In 1899, following the death of Cardinal Sylvester Sembratovych, Sheptytsky was nominated by Emperor Franz Joseph to fill the vacant position of Ukrainian Greek Catholic Bishop of Stanyslaviv (now Ivano-Frankivsk), and Pope Leo XIII concurred. Thus he was consecrated as bishop in Lviv on 17 September 1899 by Metropolitan Julian Sas-Kuilovsky assisted by Bishop Chekhovych and Bishop Weber, the Latin-Rite auxiliary of Lviv.[2] A year later, on December 12, 1900 and following the death of Sembratovich's successor, Sheptytsky was appointed, at the age of thirty-six, Metropolitan Archbishop of Lviv and enthroned on January 17, 1901.[3]

He visited North America in 1910 where he met with Ukrainian Greek Catholic immigrant communities in the United States; attended the twenty-first International Eucharistic Congress in Montreal; toured Ukrainian communities in Canada; and invited the Redemptorist fathers ministering in the Byzantine rite to come to Ukraine.

After the outbreak of World War I, Metropolitan Sheptytsky was arrested by the Russians and imprisoned in various places in the Ukraine and Russia. He was released in March 1918 and returned to Lviv from Russia.

As a student he learned Hebrew in order to better relate to the Jewish community. During pastoral visits to Jewish villages he was sometimes met with the Torah.[citation needed] During World War II he harbored hundreds of Jews in his residence and in Greek Catholic monasteries.[4] He also issued the pastoral letter, "Thou Shalt Not Kill,"[5] to protest Nazi atrocities. During this period he secretly consecrated Josyf Slipyj as his successor.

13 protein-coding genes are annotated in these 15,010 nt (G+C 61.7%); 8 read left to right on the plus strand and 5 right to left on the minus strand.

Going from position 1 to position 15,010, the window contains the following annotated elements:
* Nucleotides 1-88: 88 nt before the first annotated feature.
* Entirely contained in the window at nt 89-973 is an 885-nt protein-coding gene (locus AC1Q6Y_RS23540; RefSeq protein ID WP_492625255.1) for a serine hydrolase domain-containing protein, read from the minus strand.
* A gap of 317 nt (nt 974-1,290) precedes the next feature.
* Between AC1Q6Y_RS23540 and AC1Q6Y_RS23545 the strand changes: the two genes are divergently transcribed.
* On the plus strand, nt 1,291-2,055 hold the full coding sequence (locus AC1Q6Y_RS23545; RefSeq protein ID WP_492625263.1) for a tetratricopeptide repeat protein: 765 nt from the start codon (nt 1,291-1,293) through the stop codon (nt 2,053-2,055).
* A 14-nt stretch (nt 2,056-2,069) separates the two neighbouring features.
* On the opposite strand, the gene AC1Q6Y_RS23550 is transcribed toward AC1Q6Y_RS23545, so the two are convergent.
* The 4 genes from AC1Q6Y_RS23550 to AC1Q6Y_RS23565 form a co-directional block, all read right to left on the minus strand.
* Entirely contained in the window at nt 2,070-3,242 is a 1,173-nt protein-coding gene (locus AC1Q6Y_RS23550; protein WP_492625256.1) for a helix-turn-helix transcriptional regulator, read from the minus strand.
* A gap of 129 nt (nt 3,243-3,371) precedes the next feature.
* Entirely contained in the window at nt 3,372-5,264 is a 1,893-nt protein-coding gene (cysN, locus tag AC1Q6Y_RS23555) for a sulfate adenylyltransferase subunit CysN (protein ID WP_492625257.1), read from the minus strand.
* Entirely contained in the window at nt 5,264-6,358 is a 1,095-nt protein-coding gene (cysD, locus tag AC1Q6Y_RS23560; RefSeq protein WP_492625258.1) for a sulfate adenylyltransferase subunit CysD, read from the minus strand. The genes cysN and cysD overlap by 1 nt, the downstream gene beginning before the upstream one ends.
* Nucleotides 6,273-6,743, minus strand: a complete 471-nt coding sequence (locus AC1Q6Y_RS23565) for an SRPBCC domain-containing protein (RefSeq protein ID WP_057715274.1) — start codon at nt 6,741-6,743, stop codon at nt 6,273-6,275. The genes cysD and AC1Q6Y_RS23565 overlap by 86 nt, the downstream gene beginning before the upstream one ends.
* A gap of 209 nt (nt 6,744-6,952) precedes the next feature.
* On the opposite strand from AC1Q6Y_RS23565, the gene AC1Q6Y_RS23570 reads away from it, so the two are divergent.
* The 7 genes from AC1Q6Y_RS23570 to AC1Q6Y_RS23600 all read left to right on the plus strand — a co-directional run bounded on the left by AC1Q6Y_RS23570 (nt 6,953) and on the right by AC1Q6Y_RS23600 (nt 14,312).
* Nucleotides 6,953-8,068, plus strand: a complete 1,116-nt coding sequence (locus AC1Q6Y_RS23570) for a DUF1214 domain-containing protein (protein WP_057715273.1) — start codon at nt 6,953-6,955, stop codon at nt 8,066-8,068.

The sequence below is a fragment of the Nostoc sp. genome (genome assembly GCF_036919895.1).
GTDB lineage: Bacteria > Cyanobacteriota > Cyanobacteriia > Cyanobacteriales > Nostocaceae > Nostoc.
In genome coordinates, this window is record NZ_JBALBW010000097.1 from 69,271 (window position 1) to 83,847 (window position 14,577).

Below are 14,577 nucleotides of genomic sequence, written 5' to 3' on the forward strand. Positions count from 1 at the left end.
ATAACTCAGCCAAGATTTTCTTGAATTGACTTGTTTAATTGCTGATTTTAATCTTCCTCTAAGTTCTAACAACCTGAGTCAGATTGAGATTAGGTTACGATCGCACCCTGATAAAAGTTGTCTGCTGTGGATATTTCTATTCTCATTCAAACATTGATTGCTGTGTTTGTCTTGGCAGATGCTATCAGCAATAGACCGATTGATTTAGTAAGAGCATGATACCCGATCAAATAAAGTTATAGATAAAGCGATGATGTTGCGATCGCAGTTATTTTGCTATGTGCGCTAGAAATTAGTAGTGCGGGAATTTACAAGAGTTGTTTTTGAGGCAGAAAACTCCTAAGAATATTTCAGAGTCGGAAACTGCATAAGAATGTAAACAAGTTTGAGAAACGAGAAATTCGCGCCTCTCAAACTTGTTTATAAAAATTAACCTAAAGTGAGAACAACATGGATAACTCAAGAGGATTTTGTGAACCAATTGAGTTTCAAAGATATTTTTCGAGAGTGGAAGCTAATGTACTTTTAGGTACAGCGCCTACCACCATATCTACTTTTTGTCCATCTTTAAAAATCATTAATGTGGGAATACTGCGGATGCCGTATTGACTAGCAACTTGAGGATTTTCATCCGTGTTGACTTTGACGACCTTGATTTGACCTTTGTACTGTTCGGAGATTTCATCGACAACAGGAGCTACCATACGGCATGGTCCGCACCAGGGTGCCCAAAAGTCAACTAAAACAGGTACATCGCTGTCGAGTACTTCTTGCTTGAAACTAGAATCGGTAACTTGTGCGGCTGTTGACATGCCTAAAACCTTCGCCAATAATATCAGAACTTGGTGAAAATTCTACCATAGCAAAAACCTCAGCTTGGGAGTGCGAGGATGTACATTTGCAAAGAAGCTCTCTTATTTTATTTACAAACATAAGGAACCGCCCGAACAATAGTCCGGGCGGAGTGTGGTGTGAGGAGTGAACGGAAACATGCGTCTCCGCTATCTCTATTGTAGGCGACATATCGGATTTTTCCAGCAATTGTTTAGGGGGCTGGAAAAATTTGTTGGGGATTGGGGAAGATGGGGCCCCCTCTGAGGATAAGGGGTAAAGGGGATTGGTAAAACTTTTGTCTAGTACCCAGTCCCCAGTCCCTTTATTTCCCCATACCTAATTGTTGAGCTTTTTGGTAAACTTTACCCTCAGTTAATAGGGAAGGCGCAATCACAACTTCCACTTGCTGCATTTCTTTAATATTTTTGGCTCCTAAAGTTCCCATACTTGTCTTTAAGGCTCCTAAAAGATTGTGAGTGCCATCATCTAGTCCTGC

Sheptytsky was also a patron of artists, students, including many Orthodox Christians, and a pioneer of ecumenism — he also opposed the Second Polish Republic policy of forced conversion of Polish Ukrainians into Latin Rite Catholics.[6] He strove for reconciliation between ethnic groups and wrote frequently on social issues and spirituality. He also founded the Studite and Ukrainian Redemptorist orders, a hospital, the National Museum, and the Theological Academy. He actively supported various Ukrainian organizations such as the Prosvita and in particular, the Plast Ukrainian Scouting Organization, and donated a campsite in the Carpathian Mountains called Sokil, and became the patron saint of the Plast fraternity Orden Khrestonostsiv.

He died in 1944 and is buried in St. George's Cathedral in Lviv. In 1958 the cause for his canonization was begun.



  1. Pelikan, Jaroslav (1990). Confessor Between East and West. Grand Rapids: William B. Eerdmans Publishing Company. ISBN 0-8028-3672-0. 
  2. Athanasius D. McVay (10 April 2008). "The Reluctant-to-Accept and the Reluctantly-Accepted Bishop". Annales Ecclesiae Ucrainae. Retrieved 28 March 2011. 
  3. David M. Cheney. "Archbishop Andreas Alexander Szeptycki (Sheptytsky), O.S.B.M.". Catholic-hierarchy. Retrieved 27 March 2011. 
  4. Holocaust Survivor Speaks at UCU, Praises Sheptytskys, Ukrainian Catholic University News
  5. "Thou Shalt Not Kil" pastoral letter
  6. Cuius Regio, TIME Magazine, October 24, 1938

Further reading

  • Cyril Korolevsky, Metropolitan Andrew (1865-1944), Translated and Revised by Serge Keleher, Stauropegion, 1993, Lviv.
  • Aharon Weiss, Andrei Sheptytsky in Encyclopedia of the Holocaust vol. 4, pp. 1347–8

External links